Bringing back good manufacturing jobs to America, one electric bus at a time
Erika Thi Patterson | 13, Nov 2018
Guest Blogger Series: Voices of Labor and Allies from Labor in the Climate Transition Conference
What’s better than clean, efficient transportation options in your neighborhood? Clean and efficient transportation options in your neighborhood that provide income and opportunities for your neighbors. Every year, local governments spend more than $5 billion to purchase the buses and rail cars that help people get to work. At Jobs Move America, we think these buses and rail cars should also help people GET work. These funds could support up to 56,000 American workers, while also growing related industries along the supply chain. All we need are the policies that nudge these investments in the right direction.
At Jobs to Move America, we found an opportunity to put this into practice in 2011, when the largest transit agency in California, Los Angeles County Metropolitan Transportation Authority (LA Metro) was getting ready to buy $1 billion worth of rail cars. If LA Metro was going to spend $1 billion, our coalition wanted to ensure that as many Los Angeles families benefitted from their investment as possible. Together our coalition collaborated with LA Metro to develop a policy that gave an edge to companies whose bid included a commitment to create good quality jobs, invest in training and workforce development, and partner with community organizations to ensure that these jobs were accessible to everyone.
As a result of this provision, every manufacturer bidding for the contract increased their job commitments in their proposals. In fact, the winning company committed to creating five times the jobs originally planned – putting 250 people to work in Los Angeles County, instead of 50 – all thanks to a simple tweak in the RFP language. The company, headquartered in Japan, has since built a new car shell manufacturing facility—the first time they brought this kind of high-value work to the United States—creating over 400 union jobs represented by IBEW Local 11.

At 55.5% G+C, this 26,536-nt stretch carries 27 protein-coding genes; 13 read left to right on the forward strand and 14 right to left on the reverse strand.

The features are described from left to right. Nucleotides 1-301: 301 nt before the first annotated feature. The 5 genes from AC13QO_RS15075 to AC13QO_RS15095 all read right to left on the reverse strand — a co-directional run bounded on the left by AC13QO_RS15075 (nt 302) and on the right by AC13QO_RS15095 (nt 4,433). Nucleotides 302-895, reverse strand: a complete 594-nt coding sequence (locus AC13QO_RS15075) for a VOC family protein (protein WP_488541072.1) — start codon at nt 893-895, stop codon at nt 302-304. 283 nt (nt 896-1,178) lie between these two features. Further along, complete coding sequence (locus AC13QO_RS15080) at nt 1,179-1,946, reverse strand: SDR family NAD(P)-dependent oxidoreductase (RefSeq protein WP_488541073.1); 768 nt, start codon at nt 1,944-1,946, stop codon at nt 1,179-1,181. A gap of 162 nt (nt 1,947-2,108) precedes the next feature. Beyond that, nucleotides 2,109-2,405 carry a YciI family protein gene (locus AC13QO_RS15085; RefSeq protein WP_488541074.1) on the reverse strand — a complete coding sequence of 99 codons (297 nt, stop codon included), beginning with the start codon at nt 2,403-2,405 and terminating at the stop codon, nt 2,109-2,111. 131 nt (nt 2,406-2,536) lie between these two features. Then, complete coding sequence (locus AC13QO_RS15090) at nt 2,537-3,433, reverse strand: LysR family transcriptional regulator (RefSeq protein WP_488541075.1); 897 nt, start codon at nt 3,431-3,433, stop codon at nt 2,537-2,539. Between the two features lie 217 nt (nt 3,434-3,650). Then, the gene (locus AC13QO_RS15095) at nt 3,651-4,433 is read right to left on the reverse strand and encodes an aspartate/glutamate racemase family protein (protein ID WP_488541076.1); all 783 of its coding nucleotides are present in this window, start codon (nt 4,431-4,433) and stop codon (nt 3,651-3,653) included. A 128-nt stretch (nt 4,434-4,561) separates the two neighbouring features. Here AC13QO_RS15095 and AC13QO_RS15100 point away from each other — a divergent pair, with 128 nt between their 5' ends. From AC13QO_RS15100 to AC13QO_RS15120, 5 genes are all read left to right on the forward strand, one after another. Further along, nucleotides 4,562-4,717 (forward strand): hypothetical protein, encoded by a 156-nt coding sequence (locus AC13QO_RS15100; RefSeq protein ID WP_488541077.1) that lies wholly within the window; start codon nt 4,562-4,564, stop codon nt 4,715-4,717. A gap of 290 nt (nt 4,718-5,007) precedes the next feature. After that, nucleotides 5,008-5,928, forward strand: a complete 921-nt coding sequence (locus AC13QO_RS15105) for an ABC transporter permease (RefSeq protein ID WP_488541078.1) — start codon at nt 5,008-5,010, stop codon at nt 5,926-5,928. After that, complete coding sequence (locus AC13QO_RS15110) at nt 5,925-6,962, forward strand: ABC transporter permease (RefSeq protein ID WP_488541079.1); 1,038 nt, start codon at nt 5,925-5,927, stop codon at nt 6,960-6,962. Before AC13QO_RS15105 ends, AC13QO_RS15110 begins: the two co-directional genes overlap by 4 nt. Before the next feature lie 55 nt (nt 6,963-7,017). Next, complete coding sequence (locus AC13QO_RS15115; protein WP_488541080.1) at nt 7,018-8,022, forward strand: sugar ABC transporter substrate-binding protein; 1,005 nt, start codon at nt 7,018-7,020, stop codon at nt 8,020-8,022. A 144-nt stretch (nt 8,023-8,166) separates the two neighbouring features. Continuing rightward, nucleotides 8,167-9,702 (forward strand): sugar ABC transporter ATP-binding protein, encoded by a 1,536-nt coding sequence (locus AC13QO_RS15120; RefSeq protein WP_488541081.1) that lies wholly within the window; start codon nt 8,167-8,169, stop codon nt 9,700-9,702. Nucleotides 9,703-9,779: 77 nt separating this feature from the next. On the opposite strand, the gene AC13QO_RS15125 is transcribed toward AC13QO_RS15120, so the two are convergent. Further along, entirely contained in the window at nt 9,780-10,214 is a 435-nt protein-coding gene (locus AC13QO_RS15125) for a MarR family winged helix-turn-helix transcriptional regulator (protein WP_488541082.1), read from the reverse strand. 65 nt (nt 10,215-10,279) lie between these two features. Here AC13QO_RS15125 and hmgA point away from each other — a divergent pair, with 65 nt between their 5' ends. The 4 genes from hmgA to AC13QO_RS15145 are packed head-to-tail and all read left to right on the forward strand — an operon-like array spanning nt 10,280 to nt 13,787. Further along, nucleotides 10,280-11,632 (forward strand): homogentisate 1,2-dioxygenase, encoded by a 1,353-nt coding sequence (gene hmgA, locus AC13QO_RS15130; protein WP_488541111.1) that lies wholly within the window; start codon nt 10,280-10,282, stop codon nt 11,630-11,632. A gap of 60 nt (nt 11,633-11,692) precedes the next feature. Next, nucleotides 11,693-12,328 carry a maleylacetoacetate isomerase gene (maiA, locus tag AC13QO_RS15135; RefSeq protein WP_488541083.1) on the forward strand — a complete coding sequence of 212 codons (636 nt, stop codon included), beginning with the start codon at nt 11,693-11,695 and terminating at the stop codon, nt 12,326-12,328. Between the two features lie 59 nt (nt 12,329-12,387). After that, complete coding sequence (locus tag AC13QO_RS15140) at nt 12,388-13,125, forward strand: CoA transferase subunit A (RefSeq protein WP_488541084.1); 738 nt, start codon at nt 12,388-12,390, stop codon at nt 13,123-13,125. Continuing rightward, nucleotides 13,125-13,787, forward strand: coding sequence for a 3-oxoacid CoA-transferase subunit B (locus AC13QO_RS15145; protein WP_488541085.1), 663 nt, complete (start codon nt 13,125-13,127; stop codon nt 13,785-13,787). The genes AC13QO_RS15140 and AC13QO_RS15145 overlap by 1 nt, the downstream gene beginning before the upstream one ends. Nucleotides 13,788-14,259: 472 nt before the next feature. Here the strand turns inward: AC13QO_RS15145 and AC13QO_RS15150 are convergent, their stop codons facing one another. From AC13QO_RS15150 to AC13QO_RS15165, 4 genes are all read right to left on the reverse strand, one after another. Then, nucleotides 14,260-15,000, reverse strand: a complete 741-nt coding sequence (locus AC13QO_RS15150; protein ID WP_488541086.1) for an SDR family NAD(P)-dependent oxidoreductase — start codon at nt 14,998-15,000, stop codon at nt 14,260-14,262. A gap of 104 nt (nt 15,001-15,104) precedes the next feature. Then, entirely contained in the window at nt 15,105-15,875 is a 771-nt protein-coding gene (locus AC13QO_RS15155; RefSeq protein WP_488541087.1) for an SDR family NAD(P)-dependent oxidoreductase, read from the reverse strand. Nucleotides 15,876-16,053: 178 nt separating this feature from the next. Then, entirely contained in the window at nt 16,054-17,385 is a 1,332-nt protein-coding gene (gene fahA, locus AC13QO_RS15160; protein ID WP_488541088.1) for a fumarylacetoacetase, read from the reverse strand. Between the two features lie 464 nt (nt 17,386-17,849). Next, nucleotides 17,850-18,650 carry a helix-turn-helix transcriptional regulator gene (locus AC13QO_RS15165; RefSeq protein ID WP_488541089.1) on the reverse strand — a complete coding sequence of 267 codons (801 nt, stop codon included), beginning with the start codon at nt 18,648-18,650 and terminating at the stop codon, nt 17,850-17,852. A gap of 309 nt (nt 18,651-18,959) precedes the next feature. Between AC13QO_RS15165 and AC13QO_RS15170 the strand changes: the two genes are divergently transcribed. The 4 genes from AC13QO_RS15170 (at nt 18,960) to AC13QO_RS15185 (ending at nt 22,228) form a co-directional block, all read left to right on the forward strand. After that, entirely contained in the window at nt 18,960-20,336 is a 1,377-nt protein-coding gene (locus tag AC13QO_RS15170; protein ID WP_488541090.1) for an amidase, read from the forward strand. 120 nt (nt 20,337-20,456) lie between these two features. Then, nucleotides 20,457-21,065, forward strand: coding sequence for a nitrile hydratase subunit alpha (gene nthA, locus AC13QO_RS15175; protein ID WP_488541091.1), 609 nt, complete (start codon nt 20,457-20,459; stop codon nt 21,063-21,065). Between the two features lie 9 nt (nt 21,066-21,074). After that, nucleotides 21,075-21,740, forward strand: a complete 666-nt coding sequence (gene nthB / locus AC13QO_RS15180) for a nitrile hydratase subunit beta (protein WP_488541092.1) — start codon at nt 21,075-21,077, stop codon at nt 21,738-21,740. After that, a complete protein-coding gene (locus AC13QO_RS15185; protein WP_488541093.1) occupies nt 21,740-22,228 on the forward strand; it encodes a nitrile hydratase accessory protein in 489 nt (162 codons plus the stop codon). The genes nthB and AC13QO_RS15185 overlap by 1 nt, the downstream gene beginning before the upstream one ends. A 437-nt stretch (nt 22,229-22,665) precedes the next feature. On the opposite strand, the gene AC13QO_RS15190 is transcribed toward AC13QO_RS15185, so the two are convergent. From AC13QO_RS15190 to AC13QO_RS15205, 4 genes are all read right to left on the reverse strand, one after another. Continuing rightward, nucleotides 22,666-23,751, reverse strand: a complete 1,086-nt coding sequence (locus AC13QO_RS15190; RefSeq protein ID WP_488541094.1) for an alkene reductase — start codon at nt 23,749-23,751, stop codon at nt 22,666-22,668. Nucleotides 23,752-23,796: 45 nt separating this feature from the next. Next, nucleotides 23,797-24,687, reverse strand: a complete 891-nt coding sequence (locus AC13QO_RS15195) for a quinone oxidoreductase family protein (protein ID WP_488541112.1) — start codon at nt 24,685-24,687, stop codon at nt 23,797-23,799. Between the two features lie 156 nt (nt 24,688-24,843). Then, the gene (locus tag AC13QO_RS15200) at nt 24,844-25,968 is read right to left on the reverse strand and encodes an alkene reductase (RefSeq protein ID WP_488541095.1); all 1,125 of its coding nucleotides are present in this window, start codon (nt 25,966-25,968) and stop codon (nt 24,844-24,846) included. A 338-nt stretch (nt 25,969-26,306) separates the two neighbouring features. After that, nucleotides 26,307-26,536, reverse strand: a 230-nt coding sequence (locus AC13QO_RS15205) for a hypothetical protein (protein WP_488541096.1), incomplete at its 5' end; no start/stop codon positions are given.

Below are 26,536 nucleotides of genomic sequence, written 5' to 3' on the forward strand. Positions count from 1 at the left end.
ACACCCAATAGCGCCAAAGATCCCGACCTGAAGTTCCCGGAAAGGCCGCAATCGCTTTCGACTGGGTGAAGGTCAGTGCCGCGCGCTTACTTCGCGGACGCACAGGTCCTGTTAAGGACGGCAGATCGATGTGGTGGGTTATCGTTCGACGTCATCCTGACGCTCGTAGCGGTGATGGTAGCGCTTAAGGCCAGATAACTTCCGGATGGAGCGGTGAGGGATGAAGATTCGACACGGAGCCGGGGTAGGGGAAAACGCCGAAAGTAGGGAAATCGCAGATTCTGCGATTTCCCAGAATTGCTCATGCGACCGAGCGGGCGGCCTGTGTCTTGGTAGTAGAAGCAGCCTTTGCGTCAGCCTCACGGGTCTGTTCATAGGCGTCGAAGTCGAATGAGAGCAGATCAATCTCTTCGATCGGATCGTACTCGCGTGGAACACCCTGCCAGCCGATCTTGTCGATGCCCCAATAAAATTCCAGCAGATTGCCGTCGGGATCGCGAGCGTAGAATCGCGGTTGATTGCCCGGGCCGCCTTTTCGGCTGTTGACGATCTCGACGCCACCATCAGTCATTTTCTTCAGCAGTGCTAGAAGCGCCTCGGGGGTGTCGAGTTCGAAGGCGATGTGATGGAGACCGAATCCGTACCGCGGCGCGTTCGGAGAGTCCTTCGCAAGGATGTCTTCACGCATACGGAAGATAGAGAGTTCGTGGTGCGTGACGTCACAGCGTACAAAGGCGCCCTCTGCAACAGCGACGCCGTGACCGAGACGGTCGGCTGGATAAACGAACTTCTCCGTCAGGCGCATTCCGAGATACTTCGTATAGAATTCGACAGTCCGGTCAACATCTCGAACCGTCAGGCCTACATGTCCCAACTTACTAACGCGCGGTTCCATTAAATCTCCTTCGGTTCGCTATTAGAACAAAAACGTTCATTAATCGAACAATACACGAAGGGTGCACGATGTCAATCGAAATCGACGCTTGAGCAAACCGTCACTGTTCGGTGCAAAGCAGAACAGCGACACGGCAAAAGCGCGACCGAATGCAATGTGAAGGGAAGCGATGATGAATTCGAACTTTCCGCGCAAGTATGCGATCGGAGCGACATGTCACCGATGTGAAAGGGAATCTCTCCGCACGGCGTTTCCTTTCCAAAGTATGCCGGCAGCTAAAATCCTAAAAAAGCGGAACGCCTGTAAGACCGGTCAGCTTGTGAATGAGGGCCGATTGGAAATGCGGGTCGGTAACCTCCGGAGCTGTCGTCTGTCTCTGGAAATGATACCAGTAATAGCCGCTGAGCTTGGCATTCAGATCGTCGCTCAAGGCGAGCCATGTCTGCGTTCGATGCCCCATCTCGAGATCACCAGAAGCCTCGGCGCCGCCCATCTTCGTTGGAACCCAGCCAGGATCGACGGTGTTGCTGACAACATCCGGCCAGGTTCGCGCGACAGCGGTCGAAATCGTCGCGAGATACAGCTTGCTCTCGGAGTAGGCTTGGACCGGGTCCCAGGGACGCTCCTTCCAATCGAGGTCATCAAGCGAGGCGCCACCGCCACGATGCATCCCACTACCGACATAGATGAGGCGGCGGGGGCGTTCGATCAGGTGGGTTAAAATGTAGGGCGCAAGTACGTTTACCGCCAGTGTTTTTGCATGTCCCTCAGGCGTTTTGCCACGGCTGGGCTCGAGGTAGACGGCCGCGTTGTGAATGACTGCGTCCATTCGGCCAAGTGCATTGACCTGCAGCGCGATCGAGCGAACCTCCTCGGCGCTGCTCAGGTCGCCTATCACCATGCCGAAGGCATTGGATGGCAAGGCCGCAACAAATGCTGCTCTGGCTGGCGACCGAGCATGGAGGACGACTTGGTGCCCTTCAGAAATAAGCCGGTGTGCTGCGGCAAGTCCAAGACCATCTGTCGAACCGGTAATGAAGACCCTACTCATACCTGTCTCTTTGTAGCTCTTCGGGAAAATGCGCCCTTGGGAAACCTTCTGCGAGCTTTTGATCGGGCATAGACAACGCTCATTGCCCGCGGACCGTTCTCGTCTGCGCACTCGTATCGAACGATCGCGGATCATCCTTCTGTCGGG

Its workforce represents the diversity of Los Angeles, with a significant number of jobs also going to those who face high barriers to employment, such as veterans and formerly incarcerated individuals.
As we rebuild our transportation manufacturing sector, we also have the opportunity to invest in the cleanest possible technologies, ensuring that American-made buses and railcars are the quietest, cleanest, and most efficient on the market – carving out long-term market share for our manufacturers.
This is why we partnered with the Sierra Club, Earthjustice, Food and Water Watch, IBEW Local 11, SMART Local 105 and others to push for LA Metro to transition its entire fleet to Zero Emission Buses (ZEB) by 2030, while continuing to apply local jobs provisions to all EV bus purchases and ensuring that frontline communities benefit from clean technologies first.
For our coalition of labor unions and environmental groups, cleaning up public transportation is an opportunity to ensure everyone can prosper in California’s clean economy.
Our work in Los Angeles proves that we don’t have to choose between clean air and good jobs. Public investments in transportation can accelerate the state’s climate goals while also creating solid family-sustaining jobs for California workers. By investing in the California workforce while we also invest in cleaner technologies, we can create a virtuous cycle in the state: a race to the top in which good jobs result in cleaner air. Californian’s labor and environmental coalitions share a common vision for a better California. By working together to grow our mutual benefit, we’ll get there more quickly.
Erika Thi Patterson is the California Program Director of Jobs to Move America